Focus on Portraiture: Galina Kurlat: Temporal Forms
Galina Kulat’s stunning set of degraded Polaroid portraits speak to a layered consideration of time, memory, loss, and beauty. Each frame revealing haunting traces of the subject, but also the materiality of the experience and the fading documentation of a moment in time. The aging skin of the emulsions replicates the notion that we all end as dust, evidence of our existence slowly fading with each turn around the sun.
Kurlat is interested in embracing the imperfections and possibilities of antiquated photographic processes. Her images undulate between the recognizable and the ephemeral. She aims to challenge the historical burden of photography as a representational medium by accepting the chance and chaos inherent in photographic materials. Using traditional darkroom techniques; including wet collodion, expired Polaroid film and lumen prints she addresses themes of identity, memory and intimacy.
Most of Kurlat’s pictures are taken in a studio alone with the model. The works are a collaboration between the sitter and the materials used to make the photos. Polaroid will fade with time and wet collodion can be manipulated to create abstractions on the surface of the plate. Like many of the northern Renaissance painters she admires, she uses simple directional lighting, to enfold subjects. These images have an implied narrative. The model’s gesture, conscious or not, can inform the viewer and the direction of the subject’s gaze is their choice, whether to reveal or hide. Kurlat’s work is an ongoing investigation into the body as vulnerable and ever-changing.
A selection of this series will be exhibited at Pictura Gallery, Bloomington, IN in the spring.
The desire to push photographic materials beyond their intended use has been a critical part of my practice for many years. Using expired Polaroid film, I allow the negative to degrade over time. Chemistry, dust, and time interact with the image, marking the negative, which degrades the information on the film. Much like flesh, the negatives change as they age.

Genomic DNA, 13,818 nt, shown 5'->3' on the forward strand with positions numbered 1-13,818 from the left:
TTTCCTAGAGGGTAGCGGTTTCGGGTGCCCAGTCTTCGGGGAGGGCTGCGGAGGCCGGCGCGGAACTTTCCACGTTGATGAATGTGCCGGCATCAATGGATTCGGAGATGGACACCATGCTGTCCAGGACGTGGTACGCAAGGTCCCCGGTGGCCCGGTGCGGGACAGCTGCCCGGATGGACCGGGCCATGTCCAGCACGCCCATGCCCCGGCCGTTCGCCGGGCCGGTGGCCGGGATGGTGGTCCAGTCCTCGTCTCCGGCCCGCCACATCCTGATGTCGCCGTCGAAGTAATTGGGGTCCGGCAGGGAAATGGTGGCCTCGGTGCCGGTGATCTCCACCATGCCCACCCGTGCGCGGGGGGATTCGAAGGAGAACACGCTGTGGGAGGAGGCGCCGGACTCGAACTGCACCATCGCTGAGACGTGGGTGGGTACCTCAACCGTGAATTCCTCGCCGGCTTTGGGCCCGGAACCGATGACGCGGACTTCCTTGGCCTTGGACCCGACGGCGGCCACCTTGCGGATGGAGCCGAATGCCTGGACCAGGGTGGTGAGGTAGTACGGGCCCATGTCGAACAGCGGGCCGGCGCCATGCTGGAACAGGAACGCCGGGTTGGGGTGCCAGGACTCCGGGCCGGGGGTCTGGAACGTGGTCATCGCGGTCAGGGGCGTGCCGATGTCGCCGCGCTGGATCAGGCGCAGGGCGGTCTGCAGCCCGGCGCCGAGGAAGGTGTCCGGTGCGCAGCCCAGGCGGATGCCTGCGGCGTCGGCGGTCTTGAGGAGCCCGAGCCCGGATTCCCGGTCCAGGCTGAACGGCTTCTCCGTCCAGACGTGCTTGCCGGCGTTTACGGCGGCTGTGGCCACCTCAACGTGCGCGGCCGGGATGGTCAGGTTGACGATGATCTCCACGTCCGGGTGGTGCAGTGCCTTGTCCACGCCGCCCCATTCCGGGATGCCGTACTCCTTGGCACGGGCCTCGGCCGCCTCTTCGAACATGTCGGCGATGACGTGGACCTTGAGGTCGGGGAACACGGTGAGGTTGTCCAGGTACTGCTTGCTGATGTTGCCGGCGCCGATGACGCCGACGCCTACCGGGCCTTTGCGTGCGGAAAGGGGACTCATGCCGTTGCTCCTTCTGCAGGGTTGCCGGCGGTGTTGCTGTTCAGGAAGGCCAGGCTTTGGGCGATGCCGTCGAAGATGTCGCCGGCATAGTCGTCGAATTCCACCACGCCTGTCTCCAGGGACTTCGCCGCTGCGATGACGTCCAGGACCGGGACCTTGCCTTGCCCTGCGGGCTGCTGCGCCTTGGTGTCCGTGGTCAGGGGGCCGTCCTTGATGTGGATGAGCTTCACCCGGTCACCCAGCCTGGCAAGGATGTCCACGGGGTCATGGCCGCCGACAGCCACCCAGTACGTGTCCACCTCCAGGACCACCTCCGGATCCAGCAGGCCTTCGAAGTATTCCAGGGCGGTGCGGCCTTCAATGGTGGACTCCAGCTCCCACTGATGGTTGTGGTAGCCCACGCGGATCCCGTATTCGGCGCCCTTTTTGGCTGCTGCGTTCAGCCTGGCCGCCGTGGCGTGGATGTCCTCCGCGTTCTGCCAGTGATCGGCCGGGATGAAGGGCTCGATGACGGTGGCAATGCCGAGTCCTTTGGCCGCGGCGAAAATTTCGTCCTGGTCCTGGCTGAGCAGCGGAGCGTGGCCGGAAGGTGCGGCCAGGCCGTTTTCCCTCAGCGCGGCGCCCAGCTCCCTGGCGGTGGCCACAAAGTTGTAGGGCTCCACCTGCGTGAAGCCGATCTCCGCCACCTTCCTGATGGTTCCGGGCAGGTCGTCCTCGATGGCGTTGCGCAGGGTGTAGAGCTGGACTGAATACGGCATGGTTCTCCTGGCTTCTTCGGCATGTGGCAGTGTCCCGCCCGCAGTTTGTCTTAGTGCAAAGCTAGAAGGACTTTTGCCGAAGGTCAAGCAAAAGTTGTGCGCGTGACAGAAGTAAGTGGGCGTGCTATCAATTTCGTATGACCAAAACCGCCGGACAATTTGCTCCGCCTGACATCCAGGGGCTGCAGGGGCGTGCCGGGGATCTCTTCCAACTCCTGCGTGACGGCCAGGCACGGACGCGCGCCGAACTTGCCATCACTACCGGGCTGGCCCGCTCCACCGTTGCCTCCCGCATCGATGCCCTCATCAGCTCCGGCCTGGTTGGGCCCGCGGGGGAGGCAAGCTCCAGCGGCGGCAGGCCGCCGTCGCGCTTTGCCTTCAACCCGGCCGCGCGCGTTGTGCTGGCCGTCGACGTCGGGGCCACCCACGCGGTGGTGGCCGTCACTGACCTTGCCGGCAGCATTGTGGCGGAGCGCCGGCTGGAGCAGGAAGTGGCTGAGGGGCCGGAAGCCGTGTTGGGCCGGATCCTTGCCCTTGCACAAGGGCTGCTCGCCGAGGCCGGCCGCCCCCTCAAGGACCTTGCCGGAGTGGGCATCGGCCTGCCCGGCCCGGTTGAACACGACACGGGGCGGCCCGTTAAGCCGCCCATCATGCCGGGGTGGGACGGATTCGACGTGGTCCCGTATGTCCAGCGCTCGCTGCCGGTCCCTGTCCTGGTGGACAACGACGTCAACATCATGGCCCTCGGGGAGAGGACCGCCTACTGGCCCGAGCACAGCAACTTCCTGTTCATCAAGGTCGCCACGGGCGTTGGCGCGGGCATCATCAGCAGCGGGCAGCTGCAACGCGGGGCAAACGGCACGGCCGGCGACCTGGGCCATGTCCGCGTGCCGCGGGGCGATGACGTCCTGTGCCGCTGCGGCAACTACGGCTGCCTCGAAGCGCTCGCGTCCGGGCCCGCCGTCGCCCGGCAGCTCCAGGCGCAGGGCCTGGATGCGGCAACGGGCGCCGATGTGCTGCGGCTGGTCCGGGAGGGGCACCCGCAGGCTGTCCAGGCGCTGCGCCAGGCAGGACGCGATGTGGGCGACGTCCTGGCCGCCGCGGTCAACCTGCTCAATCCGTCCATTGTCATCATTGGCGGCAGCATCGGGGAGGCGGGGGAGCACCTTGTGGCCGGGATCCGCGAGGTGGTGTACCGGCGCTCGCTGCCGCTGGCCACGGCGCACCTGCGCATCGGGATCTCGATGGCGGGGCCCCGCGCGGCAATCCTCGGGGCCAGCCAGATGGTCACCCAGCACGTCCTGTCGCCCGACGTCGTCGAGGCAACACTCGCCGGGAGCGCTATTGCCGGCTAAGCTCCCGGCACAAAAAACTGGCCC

There is tension and a sensuality to these photographs, which feels familiar and mysterious at the same time. They are fragile moments orchestrated by myself and the model. The soft body folds and undulates, and like a waterscape, the body becomes a wave; it rises, falls, and breaks. When undressed, it radiates, then slowly, it seems a truth is revealed—an ambiguous truth, a truth that asks more questions than it answers.
Galina Kurlat (b. 1981, Russia) is a photographic artist living in Brooklyn, NY, she earned her BFA in Media Arts from Pratt Institute. Kurlat creates a visual relationship between herself and her subject by embracing the imperfections and possibilities of antiquated photographic processes. Her works undulate between the recognizable and the ephemeral. By accepting the change and chaos inherent in photographic materials Kurlat challenges photography as a historically representational medium.
Kurlat’s work has been shown in Korea, India, Scotland, France and the US. Recent exhibitions include “Shadow Play”, Peter Halpert Fine Art in NYC, “Process”, Studio Bizio in Edinburgh, “Touch me Touch you”, Jinju International Photo Festival, South Korea, “Self-Processing- Instant Photography”, Ogden Museum of Southern Art, New Orleans, LA. Her work is collected throughout the US and abroad.
Kurlat has been published in Oxford American, Fraction Magazine, Houston Chronicle, Diffusion IX and Fraction of a Second, Radius Books along with numerous other periodicals and catalogs. She is the cofounder of Main Street Projects, an artist-run organization in Houston which has hosted over 150 local, national and international artists to date. MSP is an artists’ initiative which brings art into urban surroundings.
During 2005-2011 Kurlat curated a number of multi-media and site specific exhibitions in alternate spaces throughout NYC. @galinakurlat
Posts on Lenscratch may not be reproduced without the permission of the Lenscratch staff and the photographer.
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